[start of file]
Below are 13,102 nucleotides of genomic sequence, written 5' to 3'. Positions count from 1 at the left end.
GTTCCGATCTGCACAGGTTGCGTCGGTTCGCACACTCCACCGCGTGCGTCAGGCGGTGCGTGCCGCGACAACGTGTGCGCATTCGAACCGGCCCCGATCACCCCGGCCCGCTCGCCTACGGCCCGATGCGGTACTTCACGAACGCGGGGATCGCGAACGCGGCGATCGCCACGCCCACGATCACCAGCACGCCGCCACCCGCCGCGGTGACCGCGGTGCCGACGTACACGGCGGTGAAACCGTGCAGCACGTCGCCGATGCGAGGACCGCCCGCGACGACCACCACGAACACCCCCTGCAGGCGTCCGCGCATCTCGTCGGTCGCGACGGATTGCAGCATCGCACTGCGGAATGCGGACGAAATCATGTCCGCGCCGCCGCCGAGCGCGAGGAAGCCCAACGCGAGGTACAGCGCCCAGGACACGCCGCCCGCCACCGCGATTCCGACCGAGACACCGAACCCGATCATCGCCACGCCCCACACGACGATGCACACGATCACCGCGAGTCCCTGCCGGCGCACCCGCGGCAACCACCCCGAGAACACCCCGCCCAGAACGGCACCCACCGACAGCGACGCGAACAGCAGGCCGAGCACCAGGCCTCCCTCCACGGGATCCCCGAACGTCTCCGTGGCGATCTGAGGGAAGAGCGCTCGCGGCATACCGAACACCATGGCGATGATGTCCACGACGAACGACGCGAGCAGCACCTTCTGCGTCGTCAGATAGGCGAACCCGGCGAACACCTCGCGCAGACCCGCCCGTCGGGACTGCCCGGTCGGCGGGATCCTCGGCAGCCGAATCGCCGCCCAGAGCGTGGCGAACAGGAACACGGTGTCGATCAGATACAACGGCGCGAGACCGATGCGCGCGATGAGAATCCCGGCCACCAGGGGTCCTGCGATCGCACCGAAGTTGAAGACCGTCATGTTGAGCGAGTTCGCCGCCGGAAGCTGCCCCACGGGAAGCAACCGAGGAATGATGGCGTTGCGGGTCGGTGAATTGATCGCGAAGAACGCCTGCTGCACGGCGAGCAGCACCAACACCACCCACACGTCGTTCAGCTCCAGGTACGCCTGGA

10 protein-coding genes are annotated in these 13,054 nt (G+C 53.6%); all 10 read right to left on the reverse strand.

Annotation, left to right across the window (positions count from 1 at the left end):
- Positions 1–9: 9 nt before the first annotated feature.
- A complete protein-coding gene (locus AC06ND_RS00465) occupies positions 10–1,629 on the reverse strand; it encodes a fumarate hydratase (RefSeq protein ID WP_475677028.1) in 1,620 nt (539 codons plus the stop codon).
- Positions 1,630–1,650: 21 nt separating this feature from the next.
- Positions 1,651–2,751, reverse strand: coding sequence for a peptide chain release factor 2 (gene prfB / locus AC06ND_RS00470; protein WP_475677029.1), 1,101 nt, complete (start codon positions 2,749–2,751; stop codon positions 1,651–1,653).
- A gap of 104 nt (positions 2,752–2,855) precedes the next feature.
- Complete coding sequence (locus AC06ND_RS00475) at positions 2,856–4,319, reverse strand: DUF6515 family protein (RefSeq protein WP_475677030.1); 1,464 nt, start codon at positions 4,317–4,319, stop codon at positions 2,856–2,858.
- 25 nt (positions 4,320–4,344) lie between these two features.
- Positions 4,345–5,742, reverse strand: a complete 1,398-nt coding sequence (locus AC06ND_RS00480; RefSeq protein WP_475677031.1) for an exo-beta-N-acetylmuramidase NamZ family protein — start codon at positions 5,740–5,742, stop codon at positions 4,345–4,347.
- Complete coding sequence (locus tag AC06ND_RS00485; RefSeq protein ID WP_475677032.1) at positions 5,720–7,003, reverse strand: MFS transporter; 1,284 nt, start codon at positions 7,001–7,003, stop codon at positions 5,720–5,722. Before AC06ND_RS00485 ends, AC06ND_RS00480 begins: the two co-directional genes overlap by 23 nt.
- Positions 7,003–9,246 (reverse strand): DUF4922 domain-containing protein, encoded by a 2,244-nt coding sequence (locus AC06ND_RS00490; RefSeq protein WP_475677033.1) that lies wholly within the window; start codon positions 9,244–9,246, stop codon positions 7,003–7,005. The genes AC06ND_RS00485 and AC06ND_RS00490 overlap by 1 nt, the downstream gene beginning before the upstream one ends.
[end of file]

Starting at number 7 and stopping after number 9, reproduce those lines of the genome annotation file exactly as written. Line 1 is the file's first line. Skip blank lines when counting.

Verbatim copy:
- Positions 1,630–1,650: 21 nt separating this feature from the next.
- Positions 1,651–2,751, reverse strand: coding sequence for a peptide chain release factor 2 (gene prfB / locus AC06ND_RS00470; protein WP_475677029.1), 1,101 nt, complete (start codon positions 2,749–2,751; stop codon positions 1,651–1,653).
- A gap of 104 nt (positions 2,752–2,855) precedes the next feature.